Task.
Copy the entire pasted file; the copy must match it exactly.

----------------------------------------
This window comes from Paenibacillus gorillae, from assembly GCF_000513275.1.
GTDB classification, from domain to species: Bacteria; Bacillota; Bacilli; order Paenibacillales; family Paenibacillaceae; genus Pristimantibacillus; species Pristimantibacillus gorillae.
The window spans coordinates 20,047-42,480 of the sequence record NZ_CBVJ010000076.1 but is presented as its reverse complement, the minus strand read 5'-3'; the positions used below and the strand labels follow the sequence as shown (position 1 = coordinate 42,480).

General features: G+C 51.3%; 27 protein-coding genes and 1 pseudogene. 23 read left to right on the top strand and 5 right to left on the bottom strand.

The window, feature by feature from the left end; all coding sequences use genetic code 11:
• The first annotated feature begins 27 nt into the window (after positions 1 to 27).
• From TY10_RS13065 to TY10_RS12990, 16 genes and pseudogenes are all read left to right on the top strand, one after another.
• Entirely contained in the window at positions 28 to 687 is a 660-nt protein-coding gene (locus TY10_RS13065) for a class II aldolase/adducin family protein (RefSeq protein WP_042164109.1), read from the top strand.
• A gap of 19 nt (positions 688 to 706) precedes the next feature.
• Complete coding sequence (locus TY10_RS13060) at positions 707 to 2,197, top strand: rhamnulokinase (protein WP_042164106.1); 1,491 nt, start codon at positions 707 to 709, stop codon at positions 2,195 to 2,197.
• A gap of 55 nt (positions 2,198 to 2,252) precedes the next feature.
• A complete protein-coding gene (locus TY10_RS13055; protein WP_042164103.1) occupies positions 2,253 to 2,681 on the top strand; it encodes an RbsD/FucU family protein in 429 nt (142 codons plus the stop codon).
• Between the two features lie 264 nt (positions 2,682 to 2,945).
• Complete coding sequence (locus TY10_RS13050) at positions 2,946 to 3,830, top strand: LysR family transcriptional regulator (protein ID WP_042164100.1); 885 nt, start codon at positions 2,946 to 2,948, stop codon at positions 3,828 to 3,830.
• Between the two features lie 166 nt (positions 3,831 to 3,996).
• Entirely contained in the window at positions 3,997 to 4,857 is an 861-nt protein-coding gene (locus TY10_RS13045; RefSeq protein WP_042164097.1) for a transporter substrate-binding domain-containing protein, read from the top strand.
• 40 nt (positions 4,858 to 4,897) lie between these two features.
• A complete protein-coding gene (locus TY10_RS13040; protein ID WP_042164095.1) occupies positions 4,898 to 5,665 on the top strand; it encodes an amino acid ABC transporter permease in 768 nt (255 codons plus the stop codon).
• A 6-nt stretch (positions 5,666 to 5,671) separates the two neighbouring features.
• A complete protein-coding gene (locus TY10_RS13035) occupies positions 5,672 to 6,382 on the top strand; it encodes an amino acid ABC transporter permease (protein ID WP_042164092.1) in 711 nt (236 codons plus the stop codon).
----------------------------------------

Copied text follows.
This window comes from Paenibacillus gorillae, from assembly GCF_000513275.1.
GTDB classification, from domain to species: Bacteria; Bacillota; Bacilli; order Paenibacillales; family Paenibacillaceae; genus Pristimantibacillus; species Pristimantibacillus gorillae.
The window spans coordinates 20,047-42,480 of the sequence record NZ_CBVJ010000076.1 but is presented as its reverse complement, the minus strand read 5'-3'; the positions used below and the strand labels follow the sequence as shown (position 1 = coordinate 42,480).

General features: G+C 51.3%; 27 protein-coding genes and 1 pseudogene. 23 read left to right on the top strand and 5 right to left on the bottom strand.

The window, feature by feature from the left end; all coding sequences use genetic code 11:
• The first annotated feature begins 27 nt into the window (after positions 1 to 27).
• From TY10_RS13065 to TY10_RS12990, 16 genes and pseudogenes are all read left to right on the top strand, one after another.
• Entirely contained in the window at positions 28 to 687 is a 660-nt protein-coding gene (locus TY10_RS13065) for a class II aldolase/adducin family protein (RefSeq protein WP_042164109.1), read from the top strand.
• A gap of 19 nt (positions 688 to 706) precedes the next feature.
• Complete coding sequence (locus TY10_RS13060) at positions 707 to 2,197, top strand: rhamnulokinase (protein WP_042164106.1); 1,491 nt, start codon at positions 707 to 709, stop codon at positions 2,195 to 2,197.
• A gap of 55 nt (positions 2,198 to 2,252) precedes the next feature.
• A complete protein-coding gene (locus TY10_RS13055; protein WP_042164103.1) occupies positions 2,253 to 2,681 on the top strand; it encodes an RbsD/FucU family protein in 429 nt (142 codons plus the stop codon).
• Between the two features lie 264 nt (positions 2,682 to 2,945).
• Complete coding sequence (locus TY10_RS13050) at positions 2,946 to 3,830, top strand: LysR family transcriptional regulator (protein ID WP_042164100.1); 885 nt, start codon at positions 2,946 to 2,948, stop codon at positions 3,828 to 3,830.
• Between the two features lie 166 nt (positions 3,831 to 3,996).
• Entirely contained in the window at positions 3,997 to 4,857 is an 861-nt protein-coding gene (locus TY10_RS13045; RefSeq protein WP_042164097.1) for a transporter substrate-binding domain-containing protein, read from the top strand.
• 40 nt (positions 4,858 to 4,897) lie between these two features.
• A complete protein-coding gene (locus TY10_RS13040; protein ID WP_042164095.1) occupies positions 4,898 to 5,665 on the top strand; it encodes an amino acid ABC transporter permease in 768 nt (255 codons plus the stop codon).
• A 6-nt stretch (positions 5,666 to 5,671) separates the two neighbouring features.
• A complete protein-coding gene (locus TY10_RS13035) occupies positions 5,672 to 6,382 on the top strand; it encodes an amino acid ABC transporter permease (protein ID WP_042164092.1) in 711 nt (236 codons plus the stop codon).